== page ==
Did we learn anything from WTC towers collapse?…: Critical Review of final NIST reports and more. by Gregory Szuladzinski

Product details

  • ASIN ‏ : ‎ B0B8TR43F5
  • Publication date ‏ : ‎ August 5, 2022
  • Language ‏ : ‎ English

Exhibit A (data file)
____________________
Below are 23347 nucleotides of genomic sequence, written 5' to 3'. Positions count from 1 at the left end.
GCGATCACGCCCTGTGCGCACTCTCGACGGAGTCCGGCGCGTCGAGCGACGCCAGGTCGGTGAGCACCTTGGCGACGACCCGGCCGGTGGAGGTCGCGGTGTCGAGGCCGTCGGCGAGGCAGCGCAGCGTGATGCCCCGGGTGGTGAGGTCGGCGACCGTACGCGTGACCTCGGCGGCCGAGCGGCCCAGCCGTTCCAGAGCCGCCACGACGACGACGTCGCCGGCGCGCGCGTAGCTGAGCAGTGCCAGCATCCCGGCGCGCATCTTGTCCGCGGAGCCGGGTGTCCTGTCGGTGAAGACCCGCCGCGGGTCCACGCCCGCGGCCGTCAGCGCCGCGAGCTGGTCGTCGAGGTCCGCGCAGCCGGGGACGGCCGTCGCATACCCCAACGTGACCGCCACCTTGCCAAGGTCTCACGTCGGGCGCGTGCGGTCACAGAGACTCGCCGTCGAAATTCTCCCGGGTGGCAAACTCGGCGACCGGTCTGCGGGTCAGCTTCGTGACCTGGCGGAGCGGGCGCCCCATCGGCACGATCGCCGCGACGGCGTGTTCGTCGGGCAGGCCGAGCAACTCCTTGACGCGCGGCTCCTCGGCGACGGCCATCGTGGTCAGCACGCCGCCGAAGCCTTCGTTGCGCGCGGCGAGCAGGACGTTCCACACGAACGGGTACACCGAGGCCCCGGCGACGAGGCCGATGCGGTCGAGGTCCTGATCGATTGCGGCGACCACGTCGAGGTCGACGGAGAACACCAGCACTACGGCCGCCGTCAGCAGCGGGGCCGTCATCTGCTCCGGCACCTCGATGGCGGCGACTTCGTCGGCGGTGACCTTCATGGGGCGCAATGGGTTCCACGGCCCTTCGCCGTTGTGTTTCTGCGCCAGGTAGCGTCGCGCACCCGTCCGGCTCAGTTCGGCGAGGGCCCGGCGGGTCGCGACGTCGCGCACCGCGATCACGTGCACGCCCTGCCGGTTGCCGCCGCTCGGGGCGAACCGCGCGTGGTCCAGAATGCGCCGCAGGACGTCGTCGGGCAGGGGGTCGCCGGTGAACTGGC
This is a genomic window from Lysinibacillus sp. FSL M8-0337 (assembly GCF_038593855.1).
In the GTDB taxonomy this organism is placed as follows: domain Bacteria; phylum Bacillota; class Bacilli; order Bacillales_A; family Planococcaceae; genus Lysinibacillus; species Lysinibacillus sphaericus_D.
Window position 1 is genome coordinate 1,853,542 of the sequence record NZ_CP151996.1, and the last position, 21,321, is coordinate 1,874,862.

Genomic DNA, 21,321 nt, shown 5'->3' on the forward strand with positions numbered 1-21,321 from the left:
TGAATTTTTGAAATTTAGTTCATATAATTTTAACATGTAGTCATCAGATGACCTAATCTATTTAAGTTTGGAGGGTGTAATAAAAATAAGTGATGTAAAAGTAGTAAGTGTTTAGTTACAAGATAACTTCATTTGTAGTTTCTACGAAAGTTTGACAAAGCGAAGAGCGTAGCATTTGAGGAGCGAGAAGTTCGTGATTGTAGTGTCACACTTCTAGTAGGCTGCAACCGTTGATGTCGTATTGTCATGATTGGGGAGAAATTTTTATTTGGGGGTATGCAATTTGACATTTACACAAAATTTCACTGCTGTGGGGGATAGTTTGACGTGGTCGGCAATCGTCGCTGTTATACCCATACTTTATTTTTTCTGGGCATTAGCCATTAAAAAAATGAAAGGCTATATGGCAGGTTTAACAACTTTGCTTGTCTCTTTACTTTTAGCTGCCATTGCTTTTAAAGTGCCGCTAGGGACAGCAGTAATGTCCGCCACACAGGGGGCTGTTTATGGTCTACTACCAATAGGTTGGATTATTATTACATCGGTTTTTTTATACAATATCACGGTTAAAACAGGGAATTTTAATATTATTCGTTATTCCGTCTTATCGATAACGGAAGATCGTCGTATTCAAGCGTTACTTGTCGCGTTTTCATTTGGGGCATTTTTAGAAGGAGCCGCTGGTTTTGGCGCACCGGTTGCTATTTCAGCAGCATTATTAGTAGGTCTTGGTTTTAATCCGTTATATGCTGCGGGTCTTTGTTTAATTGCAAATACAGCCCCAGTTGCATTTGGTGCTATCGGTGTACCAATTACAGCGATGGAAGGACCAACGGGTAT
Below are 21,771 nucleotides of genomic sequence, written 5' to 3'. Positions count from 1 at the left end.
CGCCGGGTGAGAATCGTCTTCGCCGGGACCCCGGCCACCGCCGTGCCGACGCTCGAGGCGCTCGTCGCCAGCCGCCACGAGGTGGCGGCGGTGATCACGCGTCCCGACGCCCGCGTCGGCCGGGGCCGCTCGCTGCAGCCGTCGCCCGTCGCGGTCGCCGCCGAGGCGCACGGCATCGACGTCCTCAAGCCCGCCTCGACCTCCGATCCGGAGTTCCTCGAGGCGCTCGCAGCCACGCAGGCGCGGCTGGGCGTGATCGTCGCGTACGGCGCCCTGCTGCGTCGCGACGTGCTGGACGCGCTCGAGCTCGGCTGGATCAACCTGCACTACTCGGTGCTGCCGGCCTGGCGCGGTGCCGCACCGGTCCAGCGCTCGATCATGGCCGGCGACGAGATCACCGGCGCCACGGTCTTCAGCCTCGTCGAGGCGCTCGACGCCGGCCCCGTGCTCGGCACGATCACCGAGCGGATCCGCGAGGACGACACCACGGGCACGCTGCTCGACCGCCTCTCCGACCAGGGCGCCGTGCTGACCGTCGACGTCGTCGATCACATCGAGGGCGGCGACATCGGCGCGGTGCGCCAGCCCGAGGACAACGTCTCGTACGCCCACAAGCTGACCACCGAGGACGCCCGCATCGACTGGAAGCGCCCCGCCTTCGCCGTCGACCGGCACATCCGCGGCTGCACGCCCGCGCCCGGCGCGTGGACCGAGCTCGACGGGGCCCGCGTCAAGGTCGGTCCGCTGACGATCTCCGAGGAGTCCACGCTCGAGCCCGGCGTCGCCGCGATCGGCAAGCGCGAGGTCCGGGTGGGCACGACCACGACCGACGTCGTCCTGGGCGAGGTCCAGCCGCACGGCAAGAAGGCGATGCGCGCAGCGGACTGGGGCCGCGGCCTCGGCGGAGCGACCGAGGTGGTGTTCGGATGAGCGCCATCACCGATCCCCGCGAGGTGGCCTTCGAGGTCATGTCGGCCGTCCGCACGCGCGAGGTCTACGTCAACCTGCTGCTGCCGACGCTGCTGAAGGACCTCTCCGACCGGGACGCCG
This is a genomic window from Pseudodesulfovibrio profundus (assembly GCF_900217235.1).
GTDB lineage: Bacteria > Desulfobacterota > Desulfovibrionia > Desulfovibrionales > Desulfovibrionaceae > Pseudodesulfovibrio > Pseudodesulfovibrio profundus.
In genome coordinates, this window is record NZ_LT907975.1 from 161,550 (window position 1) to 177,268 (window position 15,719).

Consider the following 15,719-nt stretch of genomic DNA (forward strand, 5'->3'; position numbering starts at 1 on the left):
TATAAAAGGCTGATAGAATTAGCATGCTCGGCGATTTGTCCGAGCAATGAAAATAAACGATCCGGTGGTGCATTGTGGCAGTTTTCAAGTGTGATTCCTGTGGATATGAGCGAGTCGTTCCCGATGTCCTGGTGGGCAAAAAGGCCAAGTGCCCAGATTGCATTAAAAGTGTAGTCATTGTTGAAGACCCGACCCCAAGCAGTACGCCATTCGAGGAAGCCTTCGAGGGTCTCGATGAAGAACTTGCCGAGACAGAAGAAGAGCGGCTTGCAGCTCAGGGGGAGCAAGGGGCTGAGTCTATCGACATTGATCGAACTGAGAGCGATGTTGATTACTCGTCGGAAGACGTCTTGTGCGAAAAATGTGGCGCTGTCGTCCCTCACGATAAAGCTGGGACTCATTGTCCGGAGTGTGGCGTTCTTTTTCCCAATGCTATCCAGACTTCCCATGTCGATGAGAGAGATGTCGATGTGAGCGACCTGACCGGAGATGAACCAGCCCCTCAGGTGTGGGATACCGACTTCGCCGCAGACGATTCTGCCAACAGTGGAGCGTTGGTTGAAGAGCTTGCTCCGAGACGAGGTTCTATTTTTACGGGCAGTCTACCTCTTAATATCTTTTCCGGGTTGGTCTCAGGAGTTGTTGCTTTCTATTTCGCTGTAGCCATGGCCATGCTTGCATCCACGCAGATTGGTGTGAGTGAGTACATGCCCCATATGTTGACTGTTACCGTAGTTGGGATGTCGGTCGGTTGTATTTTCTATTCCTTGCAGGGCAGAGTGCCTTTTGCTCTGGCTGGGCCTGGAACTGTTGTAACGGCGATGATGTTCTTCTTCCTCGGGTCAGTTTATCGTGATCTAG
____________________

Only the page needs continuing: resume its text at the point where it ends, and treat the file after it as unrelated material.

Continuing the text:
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On the morning of September 11, 2001, the World Trade Center in New York was attacked by two hijacked airliners. The North Tower, or WTC1 was impacted first, but withstood the collision and subsequent explosion. The South Tower, or WTC2 was attacked minutes later, to the dismay of onlookers, and also withstood the event but collapsed sometime later. Only after this, about 102 minutes after the initial impact did the WTC1 fall. The investigation by NIST (National Institute of Standards and Technology) into what happened and how began about a year after the event and lasted until 2005. The report consisted of many volumes relating mainly to structural details as well as to fire protection problems. The purpose of this book is to provide a review related to correctness and relevance of the NIST report, especially with regard to structural analysis. The most spectacular effect of the aircraft entering a building was a fireball and a thunder, i.e. classical explosion effect. This somehow was not recognized and acknowledged by the investigators. Although the fireballs were mentioned, they were spoken of as merely burning of a combustible material, mainly fuel. The major purpose of the NIST investigation that followed was to determine the mechanism of collapse, i.e. what broke first, what followed etc. to have a better idea how the progressive collapse developed. This was not achieved. Instead, the authors of the report named a certain time point as the beginning of collapse and described the rest in generalities. Without outlining the sequence of failures in the collapsing building it was not possible to identify the design improvements helpful to preclude such failures. A very negative effect on the investigation had the destruction of material evidence, which resulted from some relevant authorities rushing to “clean up” the area. When going through volumes of NIST work it is surprising to see how much effort was applied to decide on matters, which were secondary or irrelevant to the main purpose of the investigation. A more detailed summary of our work is provided in Concluding Review, near the end of this volume. Now, some 20 years after the disaster, the damage done by premature destruction of evidence cannot be undone. However, the analytical part can be corrected and completed. Otherwise, there will be no benefit in terms of learning from the tragedy.


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